Nikon AF-S DX 18-200mm f/3.5-5.6G ED VR II review

The Nikon AF-S DX 18-200mm f/3.5-5.6G ED VR II is an ideal APS-C format travel lens

Nikon AF-S DX 18-200mm f/3.5-5.6G ED VR II
(Image: © Nikon)

Digital Camera World Verdict

I have to admit that this lens was my personal favorite ‘superzoom’ and my go-lens for walkabout and travel photography for many years, until Nikon’s Z system cameras came along, accompanied by the Z 24-200mm f/4-6.3 VR. Built for DX format DSLRs, the 18-200mm is more refined than the AF-S DX 18-300mm f/3.5-6.3G ED VR and more manageable than the oversized AF-S DX 18-300mm f/3.5-5.6 VR, while still giving a highly useful ‘effective’ zoom range of 27-300mm in full-frame terms.

Pros

  • +

    Powerful zoom range

  • +

    Compact, lightweight construction

  • +

    Refined handling

Cons

  • -

    Chunkier than Sigma/Tamron equivalents

  • -

    Lacks the reach of an 18-300mm zoom

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The Nikon AF-S DX 18-200mm f/3.5-5.6G ED VR II is a subtle refresh of Nikon’s original 18-200mm lens, gaining a zoom lock switch but retaining the same optical design and image stabilizer. Nikon subsequently launched two 18-300mm superzooms. The bulkier f/3.5-5.6 is now obsolete and the f/3.5-6.3 (opens in new tab) is more basic, with no focus distance scale nor a supplied hood.

Specifications

Mount: Nikon F (DX)
Full-frame: No
Autofocus: Yes
Stabilization: Yes
Lens construction: 16 elements in 12 groups
Angle of view: 76-8 degrees
Diaphragm blades: 7
Minimum aperture: f/22-36
Minimum focusing distance: 0.5m
Maximum magnification ratio: 0.22x
Filter size: 72mm
Dimensions: 77x97mm
Weight: 565g

Key features

There are three aspherical and three ED (Extra-low Dispersion) elements in the optical path, along with Super Integrated Coating to reduce ghosting and flare. The second-generation VR system has switchable Normal and Active modes. The first of these includes automatic panning detection, while the second counteracts increased physical vibrations. Effectiveness is rated at 3.5 stops.

Handling benefits from a smooth-action zoom ring and a ring-type ultrasonic autofocus system. It’s typically quick and quiet, and enables the focus ring to remain stationery during autofocus, as well as offering full-time manual override. Focusing is fully internal, so the front element neither rotates nor extends.

Performance

In our tests, sharpness proved better than either of Nikon’s subsequent 18-300mm superzooms, throughout the albeit more limited zoom range. Overall image quality is impressive and a weather-seal ring on the mounting plate helps to prevent the ingress of dust and moisture.

Lab results

We run a range of lab tests under controlled conditions, using the Imatest Master testing suite. Photos of test charts are taken across the range of apertures and zooms (where available), then analyzed for sharpness, distortion and chromatic aberrations.

We use Imatest SFR (spatial frequency response) charts and analysis software to plot lens resolution at the center of the image frame, corners and mid-point distances, across the range of aperture settings and, with zoom lenses, at four different focal lengths. The tests also measure distortion and color fringing (chromatic aberration).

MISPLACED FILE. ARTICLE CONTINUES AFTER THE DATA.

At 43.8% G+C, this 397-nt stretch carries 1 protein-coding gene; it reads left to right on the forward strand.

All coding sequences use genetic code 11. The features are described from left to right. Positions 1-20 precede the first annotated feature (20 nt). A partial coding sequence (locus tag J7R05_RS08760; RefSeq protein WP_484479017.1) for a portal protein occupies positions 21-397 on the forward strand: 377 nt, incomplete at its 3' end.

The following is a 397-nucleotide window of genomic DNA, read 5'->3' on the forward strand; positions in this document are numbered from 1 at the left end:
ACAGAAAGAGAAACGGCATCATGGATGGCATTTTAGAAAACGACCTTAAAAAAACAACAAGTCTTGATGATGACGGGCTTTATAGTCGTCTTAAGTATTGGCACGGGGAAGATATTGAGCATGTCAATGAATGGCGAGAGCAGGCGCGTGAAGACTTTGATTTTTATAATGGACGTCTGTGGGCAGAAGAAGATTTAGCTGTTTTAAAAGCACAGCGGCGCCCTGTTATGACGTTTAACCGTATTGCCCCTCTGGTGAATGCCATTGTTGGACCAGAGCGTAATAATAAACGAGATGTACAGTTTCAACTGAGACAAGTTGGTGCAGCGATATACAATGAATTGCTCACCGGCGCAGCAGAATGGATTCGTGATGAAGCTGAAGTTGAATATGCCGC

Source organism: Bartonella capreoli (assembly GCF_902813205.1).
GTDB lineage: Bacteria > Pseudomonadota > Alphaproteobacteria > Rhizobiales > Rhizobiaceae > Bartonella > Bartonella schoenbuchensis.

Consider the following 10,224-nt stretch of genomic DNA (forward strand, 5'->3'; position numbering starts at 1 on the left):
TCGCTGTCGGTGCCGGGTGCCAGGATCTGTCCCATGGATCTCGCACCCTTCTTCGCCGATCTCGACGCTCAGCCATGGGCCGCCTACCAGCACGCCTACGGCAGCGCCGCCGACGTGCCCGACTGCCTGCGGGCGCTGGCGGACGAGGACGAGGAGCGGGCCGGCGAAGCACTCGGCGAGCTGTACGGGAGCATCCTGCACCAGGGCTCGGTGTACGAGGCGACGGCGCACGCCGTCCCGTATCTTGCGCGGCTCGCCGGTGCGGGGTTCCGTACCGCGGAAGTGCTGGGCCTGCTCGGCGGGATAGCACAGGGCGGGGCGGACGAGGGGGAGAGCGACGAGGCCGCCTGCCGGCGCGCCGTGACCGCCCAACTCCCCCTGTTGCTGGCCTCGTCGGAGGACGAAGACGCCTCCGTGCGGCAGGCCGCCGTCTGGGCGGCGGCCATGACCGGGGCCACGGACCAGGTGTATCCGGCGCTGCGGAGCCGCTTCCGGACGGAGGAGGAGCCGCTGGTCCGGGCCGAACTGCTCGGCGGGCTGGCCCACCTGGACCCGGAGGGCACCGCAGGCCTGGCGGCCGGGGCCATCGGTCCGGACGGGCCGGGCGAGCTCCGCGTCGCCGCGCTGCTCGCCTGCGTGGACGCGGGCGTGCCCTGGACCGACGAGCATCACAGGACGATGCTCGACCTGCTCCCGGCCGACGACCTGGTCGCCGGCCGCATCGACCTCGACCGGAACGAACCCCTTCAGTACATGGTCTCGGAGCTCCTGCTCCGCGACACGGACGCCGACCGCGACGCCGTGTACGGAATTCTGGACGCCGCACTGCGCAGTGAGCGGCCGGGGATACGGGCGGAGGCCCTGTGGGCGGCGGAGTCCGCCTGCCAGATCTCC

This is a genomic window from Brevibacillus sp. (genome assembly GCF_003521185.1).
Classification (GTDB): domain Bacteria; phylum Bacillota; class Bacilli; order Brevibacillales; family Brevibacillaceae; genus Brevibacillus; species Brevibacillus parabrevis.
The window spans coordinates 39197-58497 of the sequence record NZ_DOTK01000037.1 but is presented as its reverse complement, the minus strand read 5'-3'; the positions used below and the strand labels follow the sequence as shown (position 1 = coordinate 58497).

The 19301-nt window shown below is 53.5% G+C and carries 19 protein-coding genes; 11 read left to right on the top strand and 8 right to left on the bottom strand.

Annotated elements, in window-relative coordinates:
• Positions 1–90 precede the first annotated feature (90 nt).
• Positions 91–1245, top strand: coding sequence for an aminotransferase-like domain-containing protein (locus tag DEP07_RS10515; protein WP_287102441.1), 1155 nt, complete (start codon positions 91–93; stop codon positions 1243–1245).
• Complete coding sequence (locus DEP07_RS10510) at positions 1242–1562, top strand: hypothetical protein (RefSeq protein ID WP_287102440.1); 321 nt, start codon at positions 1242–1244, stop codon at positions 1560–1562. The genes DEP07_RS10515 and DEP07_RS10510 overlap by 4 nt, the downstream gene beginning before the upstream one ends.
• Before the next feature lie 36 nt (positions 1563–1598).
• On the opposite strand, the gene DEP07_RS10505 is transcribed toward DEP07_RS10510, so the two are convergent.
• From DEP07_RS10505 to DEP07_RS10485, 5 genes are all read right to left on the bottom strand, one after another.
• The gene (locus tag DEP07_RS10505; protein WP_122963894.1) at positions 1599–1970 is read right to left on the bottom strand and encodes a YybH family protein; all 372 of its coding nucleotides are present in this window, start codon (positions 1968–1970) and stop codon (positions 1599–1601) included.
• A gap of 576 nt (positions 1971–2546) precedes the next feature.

Sharpness:

(Image credit: Future)
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(Image credit: Future)
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For an F-mount superzoom lens, sharpness is outstanding at short to mid zoom settings and remains pretty good at the 200mm mark.

Fringing:

(Image credit: Future)
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Uncorrected color fringing is pretty typical for a superzoom and pretty consistent throughout the zoom range.

Distortion:

(Image credit: Future)
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Considering that it doesn’t go overboard for zoom range, barrel distortion at the short end can be rather noticeable when uncorrected. Even so, it relies much less on in-camera correction than many newer lenses designed for mirrorless cameras.

Verdict

I have to admit that this lens was my personal favorite ‘superzoom’ and my go-lens for walkabout and travel photography for many years, until Nikon’s Z system cameras came along, accompanied by the Z 24-200mm f/4-6.3 VR (opens in new tab). Built for DX format DSLRs, the 18-200mm is more refined than the AF-S DX 18-300mm f/3.5-6.3G ED VR (opens in new tab) and more manageable than the oversized AF-S DX 18-300mm f/3.5-5.6 VR, while still giving a highly useful ‘effective’ zoom range of 27-300mm in full-frame terms.

Read more:

• Best camera lenses (opens in new tab) to get
• Best Canon lenses (opens in new tab)
• Best Nikon lenses (opens in new tab)
• Best Sony lenses (opens in new tab)

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Matthew Richards is a photographer and journalist who has spent years using and reviewing all manner of photo gear. He is Digital Camera World's principal lens reviewer – and has tested more primes and zooms than most people have had hot dinners! 


His expertise with equipment doesn’t end there, though. He is also an encyclopedia  when it comes to all manner of cameras, camera holsters and bags, flashguns, tripods and heads, printers, papers and inks, and just about anything imaging-related. 


In an earlier life he was a broadcast engineer at the BBC, as well as a former editor of PC Guide.